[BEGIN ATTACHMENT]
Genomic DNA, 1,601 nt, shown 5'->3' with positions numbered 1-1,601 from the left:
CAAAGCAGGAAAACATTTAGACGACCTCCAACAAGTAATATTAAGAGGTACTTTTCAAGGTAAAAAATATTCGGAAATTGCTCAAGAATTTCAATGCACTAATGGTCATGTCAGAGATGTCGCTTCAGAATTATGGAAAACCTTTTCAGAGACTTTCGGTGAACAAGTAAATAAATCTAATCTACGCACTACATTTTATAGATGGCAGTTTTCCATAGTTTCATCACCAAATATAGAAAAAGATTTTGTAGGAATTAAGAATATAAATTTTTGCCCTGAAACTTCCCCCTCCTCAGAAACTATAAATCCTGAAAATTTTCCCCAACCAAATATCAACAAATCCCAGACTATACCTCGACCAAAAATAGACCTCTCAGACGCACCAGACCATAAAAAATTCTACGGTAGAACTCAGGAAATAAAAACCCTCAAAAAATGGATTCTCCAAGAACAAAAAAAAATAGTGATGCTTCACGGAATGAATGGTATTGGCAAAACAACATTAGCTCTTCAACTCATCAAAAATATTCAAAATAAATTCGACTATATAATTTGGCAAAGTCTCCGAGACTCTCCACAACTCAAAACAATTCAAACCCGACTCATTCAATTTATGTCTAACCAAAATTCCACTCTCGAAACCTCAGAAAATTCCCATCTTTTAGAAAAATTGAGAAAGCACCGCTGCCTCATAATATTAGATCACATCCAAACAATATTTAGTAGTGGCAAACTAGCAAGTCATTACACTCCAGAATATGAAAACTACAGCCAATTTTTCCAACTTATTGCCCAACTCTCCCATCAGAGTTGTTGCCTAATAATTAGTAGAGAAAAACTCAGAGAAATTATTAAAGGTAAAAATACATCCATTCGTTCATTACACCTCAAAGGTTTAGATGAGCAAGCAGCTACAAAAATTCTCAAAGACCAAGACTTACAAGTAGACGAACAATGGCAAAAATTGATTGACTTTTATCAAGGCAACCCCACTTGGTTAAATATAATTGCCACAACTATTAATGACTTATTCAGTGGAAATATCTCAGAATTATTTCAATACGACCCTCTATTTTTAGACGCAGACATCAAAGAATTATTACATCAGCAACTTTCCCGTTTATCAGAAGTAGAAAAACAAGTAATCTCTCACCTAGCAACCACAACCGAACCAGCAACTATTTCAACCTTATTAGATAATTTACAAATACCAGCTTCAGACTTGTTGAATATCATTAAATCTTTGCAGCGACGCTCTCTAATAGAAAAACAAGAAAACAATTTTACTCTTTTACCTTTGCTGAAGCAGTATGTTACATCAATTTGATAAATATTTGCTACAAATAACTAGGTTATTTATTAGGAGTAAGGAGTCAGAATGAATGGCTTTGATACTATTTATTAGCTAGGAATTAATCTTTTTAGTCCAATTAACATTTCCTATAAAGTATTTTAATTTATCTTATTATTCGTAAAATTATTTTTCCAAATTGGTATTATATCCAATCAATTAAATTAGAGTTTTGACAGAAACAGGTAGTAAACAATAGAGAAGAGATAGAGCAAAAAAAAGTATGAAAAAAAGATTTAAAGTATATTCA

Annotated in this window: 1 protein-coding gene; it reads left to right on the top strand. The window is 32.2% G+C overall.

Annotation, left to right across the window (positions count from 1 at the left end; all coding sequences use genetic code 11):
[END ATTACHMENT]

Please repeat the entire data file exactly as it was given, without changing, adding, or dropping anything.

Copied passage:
Genomic DNA, 1,601 nt, shown 5'->3' with positions numbered 1-1,601 from the left:
CAAAGCAGGAAAACATTTAGACGACCTCCAACAAGTAATATTAAGAGGTACTTTTCAAGGTAAAAAATATTCGGAAATTGCTCAAGAATTTCAATGCACTAATGGTCATGTCAGAGATGTCGCTTCAGAATTATGGAAAACCTTTTCAGAGACTTTCGGTGAACAAGTAAATAAATCTAATCTACGCACTACATTTTATAGATGGCAGTTTTCCATAGTTTCATCACCAAATATAGAAAAAGATTTTGTAGGAATTAAGAATATAAATTTTTGCCCTGAAACTTCCCCCTCCTCAGAAACTATAAATCCTGAAAATTTTCCCCAACCAAATATCAACAAATCCCAGACTATACCTCGACCAAAAATAGACCTCTCAGACGCACCAGACCATAAAAAATTCTACGGTAGAACTCAGGAAATAAAAACCCTCAAAAAATGGATTCTCCAAGAACAAAAAAAAATAGTGATGCTTCACGGAATGAATGGTATTGGCAAAACAACATTAGCTCTTCAACTCATCAAAAATATTCAAAATAAATTCGACTATATAATTTGGCAAAGTCTCCGAGACTCTCCACAACTCAAAACAATTCAAACCCGACTCATTCAATTTATGTCTAACCAAAATTCCACTCTCGAAACCTCAGAAAATTCCCATCTTTTAGAAAAATTGAGAAAGCACCGCTGCCTCATAATATTAGATCACATCCAAACAATATTTAGTAGTGGCAAACTAGCAAGTCATTACACTCCAGAATATGAAAACTACAGCCAATTTTTCCAACTTATTGCCCAACTCTCCCATCAGAGTTGTTGCCTAATAATTAGTAGAGAAAAACTCAGAGAAATTATTAAAGGTAAAAATACATCCATTCGTTCATTACACCTCAAAGGTTTAGATGAGCAAGCAGCTACAAAAATTCTCAAAGACCAAGACTTACAAGTAGACGAACAATGGCAAAAATTGATTGACTTTTATCAAGGCAACCCCACTTGGTTAAATATAATTGCCACAACTATTAATGACTTATTCAGTGGAAATATCTCAGAATTATTTCAATACGACCCTCTATTTTTAGACGCAGACATCAAAGAATTATTACATCAGCAACTTTCCCGTTTATCAGAAGTAGAAAAACAAGTAATCTCTCACCTAGCAACCACAACCGAACCAGCAACTATTTCAACCTTATTAGATAATTTACAAATACCAGCTTCAGACTTGTTGAATATCATTAAATCTTTGCAGCGACGCTCTCTAATAGAAAAACAAGAAAACAATTTTACTCTTTTACCTTTGCTGAAGCAGTATGTTACATCAATTTGATAAATATTTGCTACAAATAACTAGGTTATTTATTAGGAGTAAGGAGTCAGAATGAATGGCTTTGATACTATTTATTAGCTAGGAATTAATCTTTTTAGTCCAATTAACATTTCCTATAAAGTATTTTAATTTATCTTATTATTCGTAAAATTATTTTTCCAAATTGGTATTATATCCAATCAATTAAATTAGAGTTTTGACAGAAACAGGTAGTAAACAATAGAGAAGAGATAGAGCAAAAAAAAGTATGAAAAAAAGATTTAAAGTATATTCA

Annotated in this window: 1 protein-coding gene; it reads left to right on the top strand. The window is 32.2% G+C overall.

Annotation, left to right across the window (positions count from 1 at the left end; all coding sequences use genetic code 11):